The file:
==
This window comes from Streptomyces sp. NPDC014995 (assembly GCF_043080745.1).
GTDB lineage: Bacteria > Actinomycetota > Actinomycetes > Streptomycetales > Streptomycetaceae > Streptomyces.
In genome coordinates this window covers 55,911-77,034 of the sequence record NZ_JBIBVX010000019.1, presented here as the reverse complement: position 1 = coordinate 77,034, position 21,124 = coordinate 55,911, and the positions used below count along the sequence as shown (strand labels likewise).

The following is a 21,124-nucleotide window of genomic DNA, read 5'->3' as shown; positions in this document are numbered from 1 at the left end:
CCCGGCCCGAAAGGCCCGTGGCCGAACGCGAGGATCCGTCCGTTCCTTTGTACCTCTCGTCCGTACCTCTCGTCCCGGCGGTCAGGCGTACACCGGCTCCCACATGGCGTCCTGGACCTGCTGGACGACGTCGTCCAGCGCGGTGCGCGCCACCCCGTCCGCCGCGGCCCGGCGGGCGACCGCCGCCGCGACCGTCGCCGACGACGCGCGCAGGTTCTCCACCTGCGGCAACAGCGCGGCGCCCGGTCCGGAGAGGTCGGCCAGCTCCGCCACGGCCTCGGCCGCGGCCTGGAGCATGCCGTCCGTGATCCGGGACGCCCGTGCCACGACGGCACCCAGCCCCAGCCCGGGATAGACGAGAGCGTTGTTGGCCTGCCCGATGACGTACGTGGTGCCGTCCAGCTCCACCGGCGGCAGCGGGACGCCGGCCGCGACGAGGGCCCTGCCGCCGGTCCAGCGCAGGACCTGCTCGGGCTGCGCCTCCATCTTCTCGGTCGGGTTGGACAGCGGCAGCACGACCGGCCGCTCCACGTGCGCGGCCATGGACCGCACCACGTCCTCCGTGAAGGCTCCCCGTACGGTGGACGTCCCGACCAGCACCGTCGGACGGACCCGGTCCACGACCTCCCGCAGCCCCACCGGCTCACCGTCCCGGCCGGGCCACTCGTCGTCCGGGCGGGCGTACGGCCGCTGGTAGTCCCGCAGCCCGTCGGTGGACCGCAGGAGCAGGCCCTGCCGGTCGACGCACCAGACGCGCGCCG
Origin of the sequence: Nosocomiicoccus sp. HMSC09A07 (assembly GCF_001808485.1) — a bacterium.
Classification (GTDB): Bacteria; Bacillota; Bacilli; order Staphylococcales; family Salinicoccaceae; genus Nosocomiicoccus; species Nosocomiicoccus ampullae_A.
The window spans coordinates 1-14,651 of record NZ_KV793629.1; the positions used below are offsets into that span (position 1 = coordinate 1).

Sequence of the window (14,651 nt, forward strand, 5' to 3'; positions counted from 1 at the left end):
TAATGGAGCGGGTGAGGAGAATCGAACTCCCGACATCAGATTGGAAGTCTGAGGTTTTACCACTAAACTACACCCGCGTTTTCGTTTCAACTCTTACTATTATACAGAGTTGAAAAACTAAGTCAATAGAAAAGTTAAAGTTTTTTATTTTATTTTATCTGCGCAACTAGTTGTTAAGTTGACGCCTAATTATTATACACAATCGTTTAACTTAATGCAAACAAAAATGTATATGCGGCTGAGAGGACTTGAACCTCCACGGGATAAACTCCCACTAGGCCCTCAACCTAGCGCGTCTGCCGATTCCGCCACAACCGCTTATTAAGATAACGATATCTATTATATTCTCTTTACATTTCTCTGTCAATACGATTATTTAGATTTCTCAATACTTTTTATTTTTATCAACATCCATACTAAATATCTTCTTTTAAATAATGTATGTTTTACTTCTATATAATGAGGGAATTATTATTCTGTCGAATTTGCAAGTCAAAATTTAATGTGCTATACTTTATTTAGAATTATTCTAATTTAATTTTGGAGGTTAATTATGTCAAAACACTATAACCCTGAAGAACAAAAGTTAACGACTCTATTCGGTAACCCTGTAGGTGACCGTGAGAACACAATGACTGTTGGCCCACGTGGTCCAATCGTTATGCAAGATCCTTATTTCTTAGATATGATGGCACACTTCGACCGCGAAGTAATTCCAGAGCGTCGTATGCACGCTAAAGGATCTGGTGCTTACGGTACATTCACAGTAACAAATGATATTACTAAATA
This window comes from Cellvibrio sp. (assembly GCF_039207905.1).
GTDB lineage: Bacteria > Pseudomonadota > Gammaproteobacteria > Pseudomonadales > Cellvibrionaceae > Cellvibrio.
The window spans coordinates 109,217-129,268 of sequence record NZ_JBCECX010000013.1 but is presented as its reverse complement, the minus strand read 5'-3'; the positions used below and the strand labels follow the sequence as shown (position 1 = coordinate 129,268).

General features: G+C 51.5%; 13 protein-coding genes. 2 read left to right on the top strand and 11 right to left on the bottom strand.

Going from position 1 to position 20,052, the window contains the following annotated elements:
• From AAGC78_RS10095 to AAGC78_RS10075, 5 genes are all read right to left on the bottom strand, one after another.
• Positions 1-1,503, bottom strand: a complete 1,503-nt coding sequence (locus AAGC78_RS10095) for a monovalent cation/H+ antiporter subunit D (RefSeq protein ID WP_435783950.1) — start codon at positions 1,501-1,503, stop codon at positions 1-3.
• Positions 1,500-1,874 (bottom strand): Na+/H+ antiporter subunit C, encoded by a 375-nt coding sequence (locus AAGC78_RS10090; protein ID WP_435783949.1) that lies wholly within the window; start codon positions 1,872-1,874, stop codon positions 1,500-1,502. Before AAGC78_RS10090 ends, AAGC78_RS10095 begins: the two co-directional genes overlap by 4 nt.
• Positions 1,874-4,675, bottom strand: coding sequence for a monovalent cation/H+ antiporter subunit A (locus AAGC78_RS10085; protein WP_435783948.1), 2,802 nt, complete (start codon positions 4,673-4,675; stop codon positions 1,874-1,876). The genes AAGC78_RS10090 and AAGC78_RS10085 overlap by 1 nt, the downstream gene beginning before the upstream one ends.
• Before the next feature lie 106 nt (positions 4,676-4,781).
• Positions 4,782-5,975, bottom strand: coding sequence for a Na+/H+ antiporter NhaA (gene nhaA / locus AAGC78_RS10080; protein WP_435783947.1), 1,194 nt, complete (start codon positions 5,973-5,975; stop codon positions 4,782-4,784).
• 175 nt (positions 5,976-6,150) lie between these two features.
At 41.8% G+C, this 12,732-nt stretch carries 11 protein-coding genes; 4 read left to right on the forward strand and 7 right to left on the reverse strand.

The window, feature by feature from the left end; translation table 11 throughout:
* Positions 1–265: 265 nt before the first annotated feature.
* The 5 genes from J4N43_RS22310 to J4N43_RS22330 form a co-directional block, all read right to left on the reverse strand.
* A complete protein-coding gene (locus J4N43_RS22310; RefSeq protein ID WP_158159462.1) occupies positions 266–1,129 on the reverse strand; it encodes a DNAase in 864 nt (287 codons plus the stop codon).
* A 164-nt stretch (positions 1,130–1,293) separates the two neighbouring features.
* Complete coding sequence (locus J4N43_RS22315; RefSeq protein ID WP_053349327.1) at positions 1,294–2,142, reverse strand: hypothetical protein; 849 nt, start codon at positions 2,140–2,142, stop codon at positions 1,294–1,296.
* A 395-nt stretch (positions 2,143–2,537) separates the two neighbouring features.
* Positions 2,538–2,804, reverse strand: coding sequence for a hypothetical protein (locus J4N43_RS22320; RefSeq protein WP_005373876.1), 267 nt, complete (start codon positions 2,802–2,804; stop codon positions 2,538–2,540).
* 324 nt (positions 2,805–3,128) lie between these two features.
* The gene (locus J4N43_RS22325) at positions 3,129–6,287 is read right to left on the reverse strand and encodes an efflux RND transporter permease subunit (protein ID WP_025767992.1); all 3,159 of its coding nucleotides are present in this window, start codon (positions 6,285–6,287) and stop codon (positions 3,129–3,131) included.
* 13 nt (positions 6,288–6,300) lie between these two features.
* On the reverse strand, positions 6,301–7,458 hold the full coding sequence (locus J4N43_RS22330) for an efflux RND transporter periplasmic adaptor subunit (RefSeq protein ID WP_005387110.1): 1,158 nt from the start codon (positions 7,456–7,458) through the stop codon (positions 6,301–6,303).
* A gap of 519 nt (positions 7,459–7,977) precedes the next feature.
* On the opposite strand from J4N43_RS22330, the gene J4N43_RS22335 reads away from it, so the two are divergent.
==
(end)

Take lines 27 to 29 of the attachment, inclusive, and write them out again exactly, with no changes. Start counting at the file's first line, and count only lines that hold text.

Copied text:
* A complete protein-coding gene (locus J4N43_RS22310; RefSeq protein ID WP_158159462.1) occupies positions 266–1,129 on the reverse strand; it encodes a DNAase in 864 nt (287 codons plus the stop codon).
* A 164-nt stretch (positions 1,130–1,293) separates the two neighbouring features.
* Complete coding sequence (locus J4N43_RS22315; RefSeq protein ID WP_053349327.1) at positions 1,294–2,142, reverse strand: hypothetical protein; 849 nt, start codon at positions 2,140–2,142, stop codon at positions 1,294–1,296.